Figure 1, which describes Pan Systems and GLOCOM business activities in Asia, demonstrates some of the hallmarks of a North Korean proliferation network:

  • Use of front or shell companies to disguise the controlling entities and to avoid sanctions screening by financial institutions handling the transactions;
  • Strong geographic nexus with China;
  • Use of other vulnerable jurisdictions (Malaysia), or jurisdictions that are global financial and trade centers (Singapore); and
  • Revenue raised from non-military activity (sale of radio equipment) is for the ultimate benefit of the DPRK’s weapons program.

Figure 1: A simplified illustration of North Korea’s sophisticated procurement networks, based in multiple countries. In this case, Pan Systems Pyongyang and its front companies carry out financial activity in multiple jurisdictions, which benefits, among others, the Korea Mining and Development Trading Corporation (KOMID), which is widely considered to be North Korea’s primary arms dealer and main exporter of goods and equipment related to ballistic missiles and conventional weapons. Pan Systems Pyongyang’s involvement in Middle East business is referenced without details (not shown).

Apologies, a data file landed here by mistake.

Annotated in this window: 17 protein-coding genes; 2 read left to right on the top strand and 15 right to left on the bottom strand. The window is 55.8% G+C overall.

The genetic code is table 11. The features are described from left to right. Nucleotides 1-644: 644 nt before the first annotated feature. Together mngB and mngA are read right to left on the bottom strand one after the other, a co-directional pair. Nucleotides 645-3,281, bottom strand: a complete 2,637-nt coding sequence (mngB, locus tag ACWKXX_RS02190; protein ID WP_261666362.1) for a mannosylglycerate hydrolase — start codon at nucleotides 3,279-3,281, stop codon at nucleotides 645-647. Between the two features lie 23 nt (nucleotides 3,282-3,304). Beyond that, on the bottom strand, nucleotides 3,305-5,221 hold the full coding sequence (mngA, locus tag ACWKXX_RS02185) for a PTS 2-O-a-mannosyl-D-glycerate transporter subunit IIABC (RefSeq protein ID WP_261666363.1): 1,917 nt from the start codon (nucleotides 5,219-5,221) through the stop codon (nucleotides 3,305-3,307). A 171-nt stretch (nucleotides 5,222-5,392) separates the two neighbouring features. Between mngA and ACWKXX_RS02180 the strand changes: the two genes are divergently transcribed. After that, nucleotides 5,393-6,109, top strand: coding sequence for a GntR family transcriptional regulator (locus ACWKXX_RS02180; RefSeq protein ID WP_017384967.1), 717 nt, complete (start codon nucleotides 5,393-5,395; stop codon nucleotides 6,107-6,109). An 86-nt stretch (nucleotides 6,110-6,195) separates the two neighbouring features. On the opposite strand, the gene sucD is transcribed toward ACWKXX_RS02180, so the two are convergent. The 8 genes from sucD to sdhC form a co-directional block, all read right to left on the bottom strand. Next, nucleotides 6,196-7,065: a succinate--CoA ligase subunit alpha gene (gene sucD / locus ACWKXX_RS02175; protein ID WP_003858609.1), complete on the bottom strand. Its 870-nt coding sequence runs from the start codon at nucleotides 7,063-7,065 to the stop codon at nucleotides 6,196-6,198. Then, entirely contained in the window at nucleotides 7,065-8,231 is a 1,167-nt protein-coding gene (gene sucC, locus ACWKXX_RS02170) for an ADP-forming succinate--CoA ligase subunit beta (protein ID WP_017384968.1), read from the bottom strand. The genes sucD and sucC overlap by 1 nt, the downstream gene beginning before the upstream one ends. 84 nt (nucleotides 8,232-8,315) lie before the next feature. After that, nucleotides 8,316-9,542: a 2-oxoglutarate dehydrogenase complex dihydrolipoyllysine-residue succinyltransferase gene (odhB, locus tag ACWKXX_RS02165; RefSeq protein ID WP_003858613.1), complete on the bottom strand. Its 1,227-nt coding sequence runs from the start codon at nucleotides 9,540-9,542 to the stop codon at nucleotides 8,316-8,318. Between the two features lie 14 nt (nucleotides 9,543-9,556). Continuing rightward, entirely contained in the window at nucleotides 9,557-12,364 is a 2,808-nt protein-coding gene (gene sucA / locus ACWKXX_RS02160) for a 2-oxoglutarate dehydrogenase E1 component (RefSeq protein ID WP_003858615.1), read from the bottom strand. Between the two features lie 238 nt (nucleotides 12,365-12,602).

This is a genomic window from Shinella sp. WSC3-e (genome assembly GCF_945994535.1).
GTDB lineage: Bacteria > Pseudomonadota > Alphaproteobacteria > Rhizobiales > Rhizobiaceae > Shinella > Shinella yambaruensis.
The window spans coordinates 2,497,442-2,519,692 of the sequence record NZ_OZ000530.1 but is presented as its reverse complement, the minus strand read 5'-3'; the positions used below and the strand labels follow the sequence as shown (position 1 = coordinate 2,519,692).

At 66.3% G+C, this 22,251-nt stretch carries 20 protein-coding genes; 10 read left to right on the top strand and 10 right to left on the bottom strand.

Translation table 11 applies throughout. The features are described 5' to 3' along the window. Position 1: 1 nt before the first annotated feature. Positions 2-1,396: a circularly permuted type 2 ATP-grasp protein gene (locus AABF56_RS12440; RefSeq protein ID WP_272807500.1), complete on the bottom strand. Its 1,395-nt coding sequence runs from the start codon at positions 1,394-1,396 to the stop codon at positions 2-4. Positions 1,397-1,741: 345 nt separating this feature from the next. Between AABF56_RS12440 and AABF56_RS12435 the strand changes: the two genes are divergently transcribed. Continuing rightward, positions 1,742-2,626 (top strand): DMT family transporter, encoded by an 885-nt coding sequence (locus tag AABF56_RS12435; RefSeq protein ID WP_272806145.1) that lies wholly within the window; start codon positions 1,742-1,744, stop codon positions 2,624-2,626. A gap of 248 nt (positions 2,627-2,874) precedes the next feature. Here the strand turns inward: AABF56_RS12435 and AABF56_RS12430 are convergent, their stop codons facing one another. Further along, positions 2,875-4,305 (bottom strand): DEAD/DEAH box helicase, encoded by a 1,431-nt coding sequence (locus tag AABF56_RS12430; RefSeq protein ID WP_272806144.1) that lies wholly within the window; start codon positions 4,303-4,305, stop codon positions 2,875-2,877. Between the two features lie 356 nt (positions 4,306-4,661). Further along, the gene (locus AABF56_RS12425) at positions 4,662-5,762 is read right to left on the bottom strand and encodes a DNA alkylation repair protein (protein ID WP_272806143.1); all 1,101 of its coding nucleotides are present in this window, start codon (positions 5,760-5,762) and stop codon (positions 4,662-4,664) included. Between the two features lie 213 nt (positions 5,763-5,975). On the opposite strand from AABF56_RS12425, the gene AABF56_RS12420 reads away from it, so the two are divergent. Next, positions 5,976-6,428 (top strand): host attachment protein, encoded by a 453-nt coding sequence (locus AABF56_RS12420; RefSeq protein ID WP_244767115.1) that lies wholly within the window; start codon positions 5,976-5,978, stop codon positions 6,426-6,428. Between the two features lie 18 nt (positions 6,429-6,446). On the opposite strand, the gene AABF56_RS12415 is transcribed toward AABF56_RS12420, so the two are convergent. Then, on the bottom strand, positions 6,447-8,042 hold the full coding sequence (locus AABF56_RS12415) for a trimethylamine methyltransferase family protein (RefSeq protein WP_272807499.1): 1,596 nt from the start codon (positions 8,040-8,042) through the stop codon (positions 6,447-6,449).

It is possible to detect and track the financing of proliferation. By going outside their own national borders to find support for illicit weapons programs, proliferating states leave themselves open to discovery by the international community. If moving money in exchange for goods is essential to building a weapons of mass destruction program, then it becomes possible for financial regulators, law enforcement, and intelligence agencies to track and disrupt it, and, where possible, to apprehend members of the proliferation networks. Ultimately, cracking down on the financing of illicit activities is an effective way to stop the illicit activity itself.

The Role of the United States

The United States is well placed to correct this misperception and make a meaningful difference to check the global nuclear threat. The dollar is the global currency of choice for trade, investment, and as a reserve currency, and the U.S. financial sector is the largest globally.